291872 The Effects of Ethanol On Regenerative Capabilities of Planarian Flatworms As a Model for Fetal Alcohol Spectrum Disorders

Monday, October 29, 2012
Hall B (Convention Center )
Jonathan Soong, Brittany Arnold, Michael Avery, Daniel Beach, Robert D. Cusack, Jesse R. Lowe and Mary M. Staehle, Chemical Engineering, Rowan University, Glassboro, NJ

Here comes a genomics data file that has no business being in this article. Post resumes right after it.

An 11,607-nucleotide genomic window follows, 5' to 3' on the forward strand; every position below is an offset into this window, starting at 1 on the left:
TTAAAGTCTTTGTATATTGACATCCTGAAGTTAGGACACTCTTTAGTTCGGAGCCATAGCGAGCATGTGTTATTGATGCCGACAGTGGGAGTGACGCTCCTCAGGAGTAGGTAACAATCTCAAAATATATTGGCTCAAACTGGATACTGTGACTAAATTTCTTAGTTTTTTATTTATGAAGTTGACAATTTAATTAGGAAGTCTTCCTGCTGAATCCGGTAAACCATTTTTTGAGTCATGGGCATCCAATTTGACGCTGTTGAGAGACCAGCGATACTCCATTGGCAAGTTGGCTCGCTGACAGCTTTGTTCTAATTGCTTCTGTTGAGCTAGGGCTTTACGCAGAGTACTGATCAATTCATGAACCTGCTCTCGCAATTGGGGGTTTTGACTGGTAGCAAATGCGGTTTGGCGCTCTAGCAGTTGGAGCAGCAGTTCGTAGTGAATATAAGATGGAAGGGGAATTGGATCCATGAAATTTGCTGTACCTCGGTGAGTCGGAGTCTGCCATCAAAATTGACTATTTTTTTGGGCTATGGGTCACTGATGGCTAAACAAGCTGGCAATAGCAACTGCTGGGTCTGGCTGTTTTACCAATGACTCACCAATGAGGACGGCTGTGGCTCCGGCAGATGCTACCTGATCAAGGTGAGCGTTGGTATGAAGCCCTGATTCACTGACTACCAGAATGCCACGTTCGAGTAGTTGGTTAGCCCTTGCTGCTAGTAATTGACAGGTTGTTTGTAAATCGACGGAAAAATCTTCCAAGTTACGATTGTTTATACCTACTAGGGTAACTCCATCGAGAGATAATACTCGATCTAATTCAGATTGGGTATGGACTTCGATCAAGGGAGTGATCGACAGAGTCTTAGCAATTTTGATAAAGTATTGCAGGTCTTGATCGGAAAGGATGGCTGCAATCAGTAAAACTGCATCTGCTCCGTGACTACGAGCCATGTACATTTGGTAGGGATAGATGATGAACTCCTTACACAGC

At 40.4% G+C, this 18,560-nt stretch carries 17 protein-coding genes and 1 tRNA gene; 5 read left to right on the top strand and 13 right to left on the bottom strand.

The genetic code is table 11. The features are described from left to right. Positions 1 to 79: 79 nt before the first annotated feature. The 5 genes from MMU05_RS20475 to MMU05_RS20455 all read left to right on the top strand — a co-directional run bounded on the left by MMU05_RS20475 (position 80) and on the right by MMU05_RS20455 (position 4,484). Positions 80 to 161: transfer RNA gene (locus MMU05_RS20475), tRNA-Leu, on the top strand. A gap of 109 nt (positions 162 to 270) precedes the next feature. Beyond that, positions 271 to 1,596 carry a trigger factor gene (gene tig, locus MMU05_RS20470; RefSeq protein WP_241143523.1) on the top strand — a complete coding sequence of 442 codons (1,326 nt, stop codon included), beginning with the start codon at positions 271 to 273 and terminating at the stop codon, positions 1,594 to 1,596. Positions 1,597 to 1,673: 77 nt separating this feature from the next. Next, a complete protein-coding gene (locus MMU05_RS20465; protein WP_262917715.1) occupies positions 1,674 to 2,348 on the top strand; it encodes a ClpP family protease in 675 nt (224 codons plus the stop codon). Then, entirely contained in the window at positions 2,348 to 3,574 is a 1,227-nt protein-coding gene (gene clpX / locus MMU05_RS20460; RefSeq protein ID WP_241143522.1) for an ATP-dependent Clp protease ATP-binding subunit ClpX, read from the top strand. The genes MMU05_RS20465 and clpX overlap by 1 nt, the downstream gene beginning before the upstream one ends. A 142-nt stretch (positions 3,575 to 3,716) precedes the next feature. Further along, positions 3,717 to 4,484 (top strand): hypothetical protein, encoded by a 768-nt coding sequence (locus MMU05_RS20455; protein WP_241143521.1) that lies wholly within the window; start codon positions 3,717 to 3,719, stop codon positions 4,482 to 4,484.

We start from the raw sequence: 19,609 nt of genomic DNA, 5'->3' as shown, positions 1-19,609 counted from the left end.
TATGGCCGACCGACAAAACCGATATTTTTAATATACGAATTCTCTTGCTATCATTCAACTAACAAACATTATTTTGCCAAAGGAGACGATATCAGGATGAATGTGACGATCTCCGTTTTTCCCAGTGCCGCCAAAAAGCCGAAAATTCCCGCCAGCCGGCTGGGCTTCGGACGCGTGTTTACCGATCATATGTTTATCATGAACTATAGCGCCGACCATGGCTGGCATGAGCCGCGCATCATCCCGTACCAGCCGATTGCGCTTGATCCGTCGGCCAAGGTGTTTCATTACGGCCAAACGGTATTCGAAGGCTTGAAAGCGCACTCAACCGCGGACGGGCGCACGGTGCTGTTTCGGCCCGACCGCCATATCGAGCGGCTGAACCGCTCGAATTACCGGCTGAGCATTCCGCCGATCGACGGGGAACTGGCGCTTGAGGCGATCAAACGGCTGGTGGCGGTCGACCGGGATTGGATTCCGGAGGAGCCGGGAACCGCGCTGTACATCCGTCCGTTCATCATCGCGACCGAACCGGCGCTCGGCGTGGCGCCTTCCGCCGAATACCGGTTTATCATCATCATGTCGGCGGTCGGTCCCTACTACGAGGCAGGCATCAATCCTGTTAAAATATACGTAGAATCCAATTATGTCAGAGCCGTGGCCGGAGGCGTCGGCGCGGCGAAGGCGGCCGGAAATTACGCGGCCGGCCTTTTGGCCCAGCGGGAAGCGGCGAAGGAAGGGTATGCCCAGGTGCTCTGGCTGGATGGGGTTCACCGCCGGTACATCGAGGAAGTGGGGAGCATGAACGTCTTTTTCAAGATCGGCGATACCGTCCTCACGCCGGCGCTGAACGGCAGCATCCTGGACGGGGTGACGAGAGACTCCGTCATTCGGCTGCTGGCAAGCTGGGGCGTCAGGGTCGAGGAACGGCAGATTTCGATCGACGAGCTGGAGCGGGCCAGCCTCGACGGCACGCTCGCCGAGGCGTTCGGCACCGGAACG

Alcohol has been shown to have adverse effects on prenatal human development, which present as Fetal Alcohol Spectrum Disorders (FASD) after birth. Specifically, symptoms include morphological abnormalities, nervous system defects, and/or intellectual dysfunction.  Timing and alcohol dosage influence the severity of the symptoms, however the dynamics of these effects are impossible to determine with the available models.  To address these outstanding research questions, the Staehle lab has established the planarian as a new model system for these studies.  Planaria are freshwater flatworms that have the remarkable ability to regenerate any part of their body, including their brain and central nervous system. We hypothesize that planarian regeneration is a dynamic process analogous to brain development.  Planaria are also a promising model for FASD research due to the fact that their central nervous system development can be tested and observed during regeneration.  We have used planaria exposed to a 1% v/v ethanol solution after decapitation previously to model central nervous system growth.  These previous studies discovered delayed development in planaria exposed to alcohol during head regeneration. In this study, in an attempt to isolate the point at which ethanol has the greatest effect on the development of the planarian nervous system, the planaria were exposed to a solution of 1% v/v ethanol for various 24-hour periods during different points of their regeneration.  Our results show that alcohol has the greatest observable effect when administered between days 3-4, inducing a 1-day delay in the reacquisition of normal behavior.  This provides a focused window for future studies of the effects of alcohol on brain development.

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